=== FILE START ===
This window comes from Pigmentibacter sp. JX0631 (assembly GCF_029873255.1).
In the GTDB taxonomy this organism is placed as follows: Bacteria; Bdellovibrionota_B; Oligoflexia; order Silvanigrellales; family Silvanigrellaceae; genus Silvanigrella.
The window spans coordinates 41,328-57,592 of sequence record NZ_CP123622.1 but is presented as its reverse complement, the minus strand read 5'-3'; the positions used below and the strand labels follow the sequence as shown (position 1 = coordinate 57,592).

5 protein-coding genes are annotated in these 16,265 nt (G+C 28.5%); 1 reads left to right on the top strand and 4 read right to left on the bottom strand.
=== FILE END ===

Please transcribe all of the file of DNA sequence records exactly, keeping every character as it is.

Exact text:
This window comes from Pigmentibacter sp. JX0631 (assembly GCF_029873255.1).
In the GTDB taxonomy this organism is placed as follows: Bacteria; Bdellovibrionota_B; Oligoflexia; order Silvanigrellales; family Silvanigrellaceae; genus Silvanigrella.
The window spans coordinates 41,328-57,592 of sequence record NZ_CP123622.1 but is presented as its reverse complement, the minus strand read 5'-3'; the positions used below and the strand labels follow the sequence as shown (position 1 = coordinate 57,592).

5 protein-coding genes are annotated in these 16,265 nt (G+C 28.5%); 1 reads left to right on the top strand and 4 read right to left on the bottom strand.